Psst, if you need more of Andrews' music, we've also just received his new solo album cd/book set Hand On String!

album cover ARAB STRAP The Last Romance (Transdreamer) cd 14.98
What's been concocted in the Arab Strap brewery since their last album Monday At the Hug & Pint back in 2003? Something big. To mark their tenth year of existence, they've opted to pour their sixth album into a sleekly produced affair with surprisingly fleshed out full band arrangements (horns, strings, the whole kit'n'kaboodle). As a result, it's mighty big on rock, lush and slightly shoegazerly, and their trademark endless-night-at-the-pub melancholia really benefits from this new turn of events. Never fear, Malcolm Middleton and Aidan Moffett are as bleary-eyed, sneering and ill-tempered as ever, but their sourness has never sounded so sweet. Their battered romantic hearts have muscled over their whiskeyed vitriolic spirits this time. Some songs here are downright beautiful. Check out "Don't Ask Me To Dance" and the album's official closer "There Is No Ending". You just wanna give 'em a hug. Psst, a secret bonus: we just noticed that there's an additional two songs at the end ("El Paso Song" and "Go Back To The Sea") that aren't mentioned in the track listing on the back of the cd!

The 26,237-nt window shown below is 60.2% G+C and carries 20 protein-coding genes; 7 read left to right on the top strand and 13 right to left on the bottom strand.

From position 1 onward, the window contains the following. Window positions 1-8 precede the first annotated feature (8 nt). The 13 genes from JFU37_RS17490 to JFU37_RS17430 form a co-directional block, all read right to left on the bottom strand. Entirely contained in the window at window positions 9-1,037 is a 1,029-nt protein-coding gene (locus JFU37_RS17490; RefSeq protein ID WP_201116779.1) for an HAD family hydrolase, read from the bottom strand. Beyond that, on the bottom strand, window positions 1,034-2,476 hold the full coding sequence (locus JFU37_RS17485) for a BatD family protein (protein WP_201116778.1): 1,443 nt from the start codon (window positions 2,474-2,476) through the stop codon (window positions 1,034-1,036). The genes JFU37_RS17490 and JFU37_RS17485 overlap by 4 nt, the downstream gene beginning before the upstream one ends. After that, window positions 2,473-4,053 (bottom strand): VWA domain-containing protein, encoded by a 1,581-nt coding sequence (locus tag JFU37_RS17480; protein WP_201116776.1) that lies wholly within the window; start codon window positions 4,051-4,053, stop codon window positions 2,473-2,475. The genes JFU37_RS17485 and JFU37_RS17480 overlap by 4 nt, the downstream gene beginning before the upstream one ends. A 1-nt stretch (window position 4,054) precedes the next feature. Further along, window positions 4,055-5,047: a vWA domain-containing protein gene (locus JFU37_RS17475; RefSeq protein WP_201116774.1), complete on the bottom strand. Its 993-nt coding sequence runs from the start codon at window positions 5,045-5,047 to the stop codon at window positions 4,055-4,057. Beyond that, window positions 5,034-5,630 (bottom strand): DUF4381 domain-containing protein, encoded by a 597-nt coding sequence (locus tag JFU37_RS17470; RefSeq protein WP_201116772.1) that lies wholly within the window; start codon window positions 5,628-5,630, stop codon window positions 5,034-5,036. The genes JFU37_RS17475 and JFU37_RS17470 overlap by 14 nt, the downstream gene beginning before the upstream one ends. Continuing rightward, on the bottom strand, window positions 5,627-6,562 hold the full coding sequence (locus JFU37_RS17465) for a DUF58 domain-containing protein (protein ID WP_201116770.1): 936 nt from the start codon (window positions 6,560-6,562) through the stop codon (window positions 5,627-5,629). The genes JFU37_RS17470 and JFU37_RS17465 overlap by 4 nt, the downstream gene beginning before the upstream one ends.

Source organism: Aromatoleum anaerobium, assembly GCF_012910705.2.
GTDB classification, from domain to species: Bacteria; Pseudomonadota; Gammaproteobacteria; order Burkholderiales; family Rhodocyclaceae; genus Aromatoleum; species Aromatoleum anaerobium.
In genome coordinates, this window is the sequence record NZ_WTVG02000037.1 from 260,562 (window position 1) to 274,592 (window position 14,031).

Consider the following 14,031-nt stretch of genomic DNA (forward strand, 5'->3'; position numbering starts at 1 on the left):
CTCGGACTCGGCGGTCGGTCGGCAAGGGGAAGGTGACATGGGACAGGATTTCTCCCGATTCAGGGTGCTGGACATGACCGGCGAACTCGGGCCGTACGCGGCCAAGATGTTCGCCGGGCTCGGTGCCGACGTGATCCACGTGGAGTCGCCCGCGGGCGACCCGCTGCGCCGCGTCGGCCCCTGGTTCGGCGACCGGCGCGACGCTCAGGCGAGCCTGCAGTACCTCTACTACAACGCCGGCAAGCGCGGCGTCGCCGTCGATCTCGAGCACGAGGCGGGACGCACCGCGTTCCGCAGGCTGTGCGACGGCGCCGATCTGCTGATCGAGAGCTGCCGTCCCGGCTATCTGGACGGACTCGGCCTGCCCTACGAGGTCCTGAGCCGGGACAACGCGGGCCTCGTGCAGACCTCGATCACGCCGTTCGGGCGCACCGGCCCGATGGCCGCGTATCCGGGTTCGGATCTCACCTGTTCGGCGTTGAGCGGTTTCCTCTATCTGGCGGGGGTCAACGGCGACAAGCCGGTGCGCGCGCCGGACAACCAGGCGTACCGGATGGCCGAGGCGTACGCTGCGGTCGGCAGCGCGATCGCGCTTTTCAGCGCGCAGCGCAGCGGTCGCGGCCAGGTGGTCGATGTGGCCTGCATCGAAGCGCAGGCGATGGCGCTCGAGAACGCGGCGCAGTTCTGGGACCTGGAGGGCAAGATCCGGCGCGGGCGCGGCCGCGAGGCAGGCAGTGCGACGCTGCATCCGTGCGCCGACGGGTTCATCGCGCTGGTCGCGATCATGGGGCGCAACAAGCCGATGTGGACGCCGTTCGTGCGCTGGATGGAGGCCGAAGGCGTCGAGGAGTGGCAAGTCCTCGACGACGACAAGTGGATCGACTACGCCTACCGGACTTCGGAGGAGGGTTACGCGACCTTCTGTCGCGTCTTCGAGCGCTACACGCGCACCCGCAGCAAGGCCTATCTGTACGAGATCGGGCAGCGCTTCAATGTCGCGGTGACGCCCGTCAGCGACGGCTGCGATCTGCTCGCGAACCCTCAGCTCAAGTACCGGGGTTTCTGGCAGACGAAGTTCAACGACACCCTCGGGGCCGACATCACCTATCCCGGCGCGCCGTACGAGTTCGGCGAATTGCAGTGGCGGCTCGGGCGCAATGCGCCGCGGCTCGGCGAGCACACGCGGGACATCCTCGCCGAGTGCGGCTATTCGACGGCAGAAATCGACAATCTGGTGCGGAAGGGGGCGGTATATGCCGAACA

album cover V/A A Tribute To Will Oldham : I Am A Cold Rock, I Am Dull Grass (Tract) cd 13.98
Wow! Here's a terrific tribute to Will Oldham (aka Bonnie 'Prince' Billy aka Palace aka Palace Brothers aka Palace Music, etc). This homage comes in the form of a collection of cover versions performed by many familiar AQ faves and fine contemporaries of Mr. Oldham. Each of them brings his/her own distinct flair to the chosen tune, but we noticed that some come remarkably close to absolute replication of the original. Hmmm, what's that old saying about mimicry being the sincerest form of flattery? But is it mimicry when someone really does sound like someone else without even trying? No, of course not. Anyways, the highlights and notables include Calexico, Iron And Wine, Mark Kozelek, Scout Niblett, Rivulets, Court And Spark, Pinetop Seven, and Jolie Holland. Great for fans of one and all.